Clingfilm on burns
Applying a layer of clingfilm, or facial burns water gel dressing, will help to protect the burn from infection. It will also reduce any moisture evaporation from the skin, and hence the heat loss and pain. The cooling effect of the water or facial burns water gel dressing will also act as pain relief and will decrease the swelling (inflammatory reaction) associated with the injury.
Do not wrap clingfilm around the burnt area. Instead, it should be layered onto the wound, ideally only one or two layers thick (i.e., where the clingfilm overlaps). Wrapping the clingfilm around the burnt area may have a tourniquet effect as the swelling continues. If the burns are to the fingers/thumbs, consider placing sheets of clingfilm between the fingers to prevent them from adhesion to the adjacent digit.
The good thing about clingfilm is that it does not stick to the burn. This makes it easy to remove once professional medical assistance has been sought. Any pain can be treated with paracetamol or ibuprofen.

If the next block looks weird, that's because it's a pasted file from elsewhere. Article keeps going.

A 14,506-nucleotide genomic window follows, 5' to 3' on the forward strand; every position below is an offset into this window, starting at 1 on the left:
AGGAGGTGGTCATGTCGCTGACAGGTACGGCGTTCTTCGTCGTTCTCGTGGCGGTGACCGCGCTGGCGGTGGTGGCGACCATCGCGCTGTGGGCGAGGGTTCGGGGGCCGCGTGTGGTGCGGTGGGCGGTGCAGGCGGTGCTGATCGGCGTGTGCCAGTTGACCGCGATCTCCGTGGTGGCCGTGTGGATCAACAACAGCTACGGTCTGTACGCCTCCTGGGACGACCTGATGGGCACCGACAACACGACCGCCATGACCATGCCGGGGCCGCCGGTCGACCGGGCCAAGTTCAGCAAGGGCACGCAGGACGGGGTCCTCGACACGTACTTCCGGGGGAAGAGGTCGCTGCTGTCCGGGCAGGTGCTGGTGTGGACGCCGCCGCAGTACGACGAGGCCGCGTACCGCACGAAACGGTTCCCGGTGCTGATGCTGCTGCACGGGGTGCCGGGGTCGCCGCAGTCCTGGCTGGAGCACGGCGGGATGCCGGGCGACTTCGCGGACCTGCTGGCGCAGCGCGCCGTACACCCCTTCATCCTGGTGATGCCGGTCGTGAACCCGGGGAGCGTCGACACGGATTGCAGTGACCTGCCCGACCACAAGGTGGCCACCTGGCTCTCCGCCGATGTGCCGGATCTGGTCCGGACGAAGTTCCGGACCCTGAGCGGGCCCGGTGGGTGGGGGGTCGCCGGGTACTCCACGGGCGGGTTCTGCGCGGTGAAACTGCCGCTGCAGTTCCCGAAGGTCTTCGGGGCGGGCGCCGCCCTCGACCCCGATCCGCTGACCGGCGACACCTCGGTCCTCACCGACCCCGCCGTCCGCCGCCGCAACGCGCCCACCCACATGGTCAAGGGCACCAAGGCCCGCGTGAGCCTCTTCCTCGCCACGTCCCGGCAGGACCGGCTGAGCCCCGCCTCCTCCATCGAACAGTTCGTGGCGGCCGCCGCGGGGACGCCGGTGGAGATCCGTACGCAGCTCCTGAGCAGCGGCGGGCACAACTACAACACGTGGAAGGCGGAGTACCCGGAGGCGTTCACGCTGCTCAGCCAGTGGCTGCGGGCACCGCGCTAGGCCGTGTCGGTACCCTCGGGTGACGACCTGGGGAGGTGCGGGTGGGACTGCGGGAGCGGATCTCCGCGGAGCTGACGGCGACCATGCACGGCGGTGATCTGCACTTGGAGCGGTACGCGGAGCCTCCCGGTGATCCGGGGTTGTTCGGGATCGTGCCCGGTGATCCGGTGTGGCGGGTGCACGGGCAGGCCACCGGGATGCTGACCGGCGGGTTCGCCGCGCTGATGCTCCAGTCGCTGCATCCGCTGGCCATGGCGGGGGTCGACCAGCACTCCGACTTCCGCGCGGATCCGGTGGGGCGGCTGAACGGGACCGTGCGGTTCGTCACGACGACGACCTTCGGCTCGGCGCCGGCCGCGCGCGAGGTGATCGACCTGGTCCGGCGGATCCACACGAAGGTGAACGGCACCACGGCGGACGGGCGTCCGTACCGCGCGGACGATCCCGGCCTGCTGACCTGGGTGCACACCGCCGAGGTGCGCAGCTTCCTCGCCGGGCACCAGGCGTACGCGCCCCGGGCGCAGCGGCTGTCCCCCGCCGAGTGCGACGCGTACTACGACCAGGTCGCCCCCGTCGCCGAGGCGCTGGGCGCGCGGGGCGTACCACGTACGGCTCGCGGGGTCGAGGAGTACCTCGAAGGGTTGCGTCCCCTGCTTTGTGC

Once the basic treatment has taken place, for more serious burns, contact 111 for advice or take the injured party to the hospital for professional treatment. These would include;
- Burns to the hands, face, feet or genitals
- Burns that surround a limb or the torso
- Any full thickness burns
- Partial thickness burns (e.g., blisters) that are bigger than a 50 pence piece
- Superficial burns that are bigger than 5 of the patients closed hands. (i.e., the area they can cover with the flat of their hand)
- Any size of burns of mixed thicknesses
At Chris Garland training we offer several first aid courses. These are designed to give you the skills you need to deal with most basic injuries requiring first aid. If you are not sure which is most appropriate for you, please do contact us. We’re happy to work with you to understand your needs and advise you on which of our courses best suits your needs.